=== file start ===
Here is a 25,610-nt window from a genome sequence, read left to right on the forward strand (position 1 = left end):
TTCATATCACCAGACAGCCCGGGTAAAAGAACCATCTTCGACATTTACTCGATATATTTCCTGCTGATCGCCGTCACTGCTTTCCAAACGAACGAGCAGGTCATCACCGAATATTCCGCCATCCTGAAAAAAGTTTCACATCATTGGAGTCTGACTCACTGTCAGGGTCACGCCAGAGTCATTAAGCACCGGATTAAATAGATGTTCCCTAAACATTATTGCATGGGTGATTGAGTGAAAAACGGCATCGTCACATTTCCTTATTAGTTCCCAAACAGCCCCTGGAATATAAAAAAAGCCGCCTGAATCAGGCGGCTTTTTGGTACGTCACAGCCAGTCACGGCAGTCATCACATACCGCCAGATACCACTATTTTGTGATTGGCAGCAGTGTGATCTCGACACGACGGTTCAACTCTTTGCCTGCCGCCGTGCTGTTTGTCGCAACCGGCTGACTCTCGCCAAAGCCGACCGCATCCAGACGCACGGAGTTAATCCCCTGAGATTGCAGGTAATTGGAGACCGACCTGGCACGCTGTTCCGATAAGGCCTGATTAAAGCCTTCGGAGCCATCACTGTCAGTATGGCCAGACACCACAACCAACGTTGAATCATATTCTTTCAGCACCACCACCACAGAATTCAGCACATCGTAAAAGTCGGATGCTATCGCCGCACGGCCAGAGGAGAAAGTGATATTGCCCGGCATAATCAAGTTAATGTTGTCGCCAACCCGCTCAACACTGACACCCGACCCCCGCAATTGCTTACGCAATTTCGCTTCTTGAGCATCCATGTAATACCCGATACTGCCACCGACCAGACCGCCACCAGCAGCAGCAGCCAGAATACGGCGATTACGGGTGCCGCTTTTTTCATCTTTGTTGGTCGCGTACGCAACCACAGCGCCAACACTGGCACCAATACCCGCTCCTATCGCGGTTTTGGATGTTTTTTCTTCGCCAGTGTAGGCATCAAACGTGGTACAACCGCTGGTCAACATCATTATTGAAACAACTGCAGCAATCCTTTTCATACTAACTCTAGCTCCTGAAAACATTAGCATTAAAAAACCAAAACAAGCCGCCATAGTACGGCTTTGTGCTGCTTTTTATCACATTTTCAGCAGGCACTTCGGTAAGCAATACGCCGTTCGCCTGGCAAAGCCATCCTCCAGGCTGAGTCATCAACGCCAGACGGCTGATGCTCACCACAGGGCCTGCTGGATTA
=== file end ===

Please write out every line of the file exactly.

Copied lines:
Here is a 25,610-nt window from a genome sequence, read left to right on the forward strand (position 1 = left end):
TTCATATCACCAGACAGCCCGGGTAAAAGAACCATCTTCGACATTTACTCGATATATTTCCTGCTGATCGCCGTCACTGCTTTCCAAACGAACGAGCAGGTCATCACCGAATATTCCGCCATCCTGAAAAAAGTTTCACATCATTGGAGTCTGACTCACTGTCAGGGTCACGCCAGAGTCATTAAGCACCGGATTAAATAGATGTTCCCTAAACATTATTGCATGGGTGATTGAGTGAAAAACGGCATCGTCACATTTCCTTATTAGTTCCCAAACAGCCCCTGGAATATAAAAAAAGCCGCCTGAATCAGGCGGCTTTTTGGTACGTCACAGCCAGTCACGGCAGTCATCACATACCGCCAGATACCACTATTTTGTGATTGGCAGCAGTGTGATCTCGACACGACGGTTCAACTCTTTGCCTGCCGCCGTGCTGTTTGTCGCAACCGGCTGACTCTCGCCAAAGCCGACCGCATCCAGACGCACGGAGTTAATCCCCTGAGATTGCAGGTAATTGGAGACCGACCTGGCACGCTGTTCCGATAAGGCCTGATTAAAGCCTTCGGAGCCATCACTGTCAGTATGGCCAGACACCACAACCAACGTTGAATCATATTCTTTCAGCACCACCACCACAGAATTCAGCACATCGTAAAAGTCGGATGCTATCGCCGCACGGCCAGAGGAGAAAGTGATATTGCCCGGCATAATCAAGTTAATGTTGTCGCCAACCCGCTCAACACTGACACCCGACCCCCGCAATTGCTTACGCAATTTCGCTTCTTGAGCATCCATGTAATACCCGATACTGCCACCGACCAGACCGCCACCAGCAGCAGCAGCCAGAATACGGCGATTACGGGTGCCGCTTTTTTCATCTTTGTTGGTCGCGTACGCAACCACAGCGCCAACACTGGCACCAATACCCGCTCCTATCGCGGTTTTGGATGTTTTTTCTTCGCCAGTGTAGGCATCAAACGTGGTACAACCGCTGGTCAACATCATTATTGAAACAACTGCAGCAATCCTTTTCATACTAACTCTAGCTCCTGAAAACATTAGCATTAAAAAACCAAAACAAGCCGCCATAGTACGGCTTTGTGCTGCTTTTTATCACATTTTCAGCAGGCACTTCGGTAAGCAATACGCCGTTCGCCTGGCAAAGCCATCCTCCAGGCTGAGTCATCAACGCCAGACGGCTGATGCTCACCACAGGGCCTGCTGGATTA